The Accountants

Keith Khan (director) and Terence Lewis, Mahrukh Dumasia and XIE Xin (choreographers)
Factory International
Aviva Studios, Manchester

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The Accountants Credit: Tristram Kenton
The Accountants Credit: Tristram Kenton
The Accountants Credit: Tristram Kenton
The Accountants Credit: Tristram Kenton
The Accountants Credit: Tristram Kenton
The Accountants Credit: Tristram Kenton

Dance is a physical rather than verbal art form. This imposes limits on the complexity of the stories which can be told via dance, prompting classical companies to employ narratives such as fairy tales with which audiences are likely to be familiar. Contemporary companies like Rambert have recently incorporated spoken dialogue into their productions and Free Your Mind, which opened Aviva Studios, made extensive use of recorded extracts from the movies upon which the dance was based. With The Accountants, Keith Khan pushes the boundaries of dance even further.

Two choreographers, Mahrukh Dumasia and XIE Xin, are involved in the dance and, as it has a two-act structure, it is reasonable to assume they will take an act apiece. Actually, they work together on the show as a whole. The level of co-operation and lack of ego this requires is staggering to contemplate, but it certainly ensures a memorable production.

The Accountants is a hybrid / multimedia production involving extensive use of spoken dialogue and text messages along with stunning images (from idontloveyouanymore) projected onscreen. The story concerns two characters who never appear onstage but are represented verbally by voiceovers and visually by text messages. British-Chinese Liam (vocals by Josh Hart) embarks on a journey to India and China to work out his true identity and purpose in life while communicating by text with his favourite Aunty Kash (vocals by Shobna Gulati), a British Indian woman who has never left Manchester. However, despite having undertaken such an epic quest, Liam is embarrassed to find his mind is full of mundane subjects, namely accountants.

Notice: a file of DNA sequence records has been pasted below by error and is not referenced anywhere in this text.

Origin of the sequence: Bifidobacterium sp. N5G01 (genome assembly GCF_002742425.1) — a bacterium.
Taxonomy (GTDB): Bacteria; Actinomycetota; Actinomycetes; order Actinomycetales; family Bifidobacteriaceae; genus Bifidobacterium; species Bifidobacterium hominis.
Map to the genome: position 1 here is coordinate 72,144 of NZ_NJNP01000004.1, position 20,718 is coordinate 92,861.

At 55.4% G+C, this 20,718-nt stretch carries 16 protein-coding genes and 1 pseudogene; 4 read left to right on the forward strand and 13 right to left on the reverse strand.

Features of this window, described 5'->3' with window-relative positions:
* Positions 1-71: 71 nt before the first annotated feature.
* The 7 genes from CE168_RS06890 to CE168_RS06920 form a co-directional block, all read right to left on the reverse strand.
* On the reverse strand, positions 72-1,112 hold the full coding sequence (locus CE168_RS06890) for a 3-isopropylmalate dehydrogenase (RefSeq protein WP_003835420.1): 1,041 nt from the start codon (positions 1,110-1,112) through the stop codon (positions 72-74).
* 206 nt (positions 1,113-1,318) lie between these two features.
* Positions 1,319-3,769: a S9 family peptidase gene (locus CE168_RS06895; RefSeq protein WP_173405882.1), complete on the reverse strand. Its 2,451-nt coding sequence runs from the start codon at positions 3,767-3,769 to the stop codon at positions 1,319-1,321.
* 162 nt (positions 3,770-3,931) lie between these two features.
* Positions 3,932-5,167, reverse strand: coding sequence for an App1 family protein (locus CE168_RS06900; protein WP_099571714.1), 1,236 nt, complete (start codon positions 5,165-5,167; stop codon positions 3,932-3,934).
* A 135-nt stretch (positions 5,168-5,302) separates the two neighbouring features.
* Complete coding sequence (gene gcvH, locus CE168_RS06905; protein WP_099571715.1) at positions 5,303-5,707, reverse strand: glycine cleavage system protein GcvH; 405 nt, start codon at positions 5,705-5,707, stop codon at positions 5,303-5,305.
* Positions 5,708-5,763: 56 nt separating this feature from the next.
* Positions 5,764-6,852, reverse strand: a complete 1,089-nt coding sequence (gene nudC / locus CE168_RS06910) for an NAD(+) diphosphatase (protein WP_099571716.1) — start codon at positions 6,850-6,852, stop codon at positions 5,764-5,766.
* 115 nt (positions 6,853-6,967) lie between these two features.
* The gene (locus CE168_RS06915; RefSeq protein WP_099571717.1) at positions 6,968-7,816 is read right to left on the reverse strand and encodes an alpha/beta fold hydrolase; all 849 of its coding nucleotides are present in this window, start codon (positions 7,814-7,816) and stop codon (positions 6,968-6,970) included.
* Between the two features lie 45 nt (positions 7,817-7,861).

Aviva Studios commits fully to the multimedia concept. On entering the venue, the audience is quizzed on details like frequency of visits to the theatre or consumption of tea. The statistics are fed into displays which run across the onstage screen. Facial recognition software is employed to scan the audience and, on shots displayed onscreen, indicate the emotions they are experiencing. Strangely, "I wish they’d turn that bloody camera off" is not an option.

The choreography, by Mahrukh Dumasia and XIE Xin, takes us inside Liam’s conflicted mind where two competing accountancy firms explore society’s desire to quantify the world. Director Keith Khan has also designed the set, which divides the stage into two areas so statistical information on India and China runs across the screen to the rear. Around the margins of the stage, text messages between Liam and his Aunty are displayed, as are questions which, depending on your mood, might be profound or irritating.

Act one comes at the audience in a rush of sensation. As events are playing out in Liam’s mind, there is a dreamlike quality, but the choreography takes inspiration from the world of work. As in the stock exchange, rapid, aggressive arm movements are employed by the sharp-suited, 12-person troupe. Mobile phones and tablets are held like weapons or objects of worship.

Whether at work or a same-sex disco in Goa, there is a ritualised atmosphere. The dancers are in tight groups, occasionally breaking off into pairs but never into solo routines. The grim normalisation of the workplace is reflected as individual dancers are manipulated into robotic poses by colleagues trying to establish the perfect behaviour pattern of an accountant.

The choreography is combative as much as co-operative. As The Accountants work themselves to the point of exhaustion, colleagues step forward to revive them but in an abrupt rather than pleasant manner.

Act one generates a degree of sensory overload in the audience. With the stunning dancing and breathtaking visuals, one begins to wish a few elements could be dropped (my vote is for the intrusive voiceovers which add little to the production) to enable greater concentration on the aspects which really matter. Director Keith Khan turns out to be a cunning soul and anticipates this somewhat Philistine opinion—act two is almost pure dance without any visual or verbal interruptions.

Act two takes place in a kind of limbo in which mobile telephone transmissions are blocked—the signals to the side of the stage flicker but do not come through until the end of the act. The rear screen rises to reveal the massive Aviva stage in full—right back to the exit doors. The dancers sit around like survivors of some disaster as if they have lost all purpose.

Gradually, the dancers begin to move, stripping away all signs of their profession—sharp suits and even wigs—to return to their ethnic origins. Although the minimalist tone of the choreography is retained from act one, the second act has a more ethnic vibe, the music and poses subtly reflecting Indian and Chinese traditions. After the full-on rush of the first act, it is almost relaxing to be able to concentrate on the discipline and ability of the dancers.

The Accountants confounds expectations, being both radical and respectful of tradition, and so offers both challenges and satisfaction to all types of audience as long as they have an open mind.

Reviewer: David Cunningham

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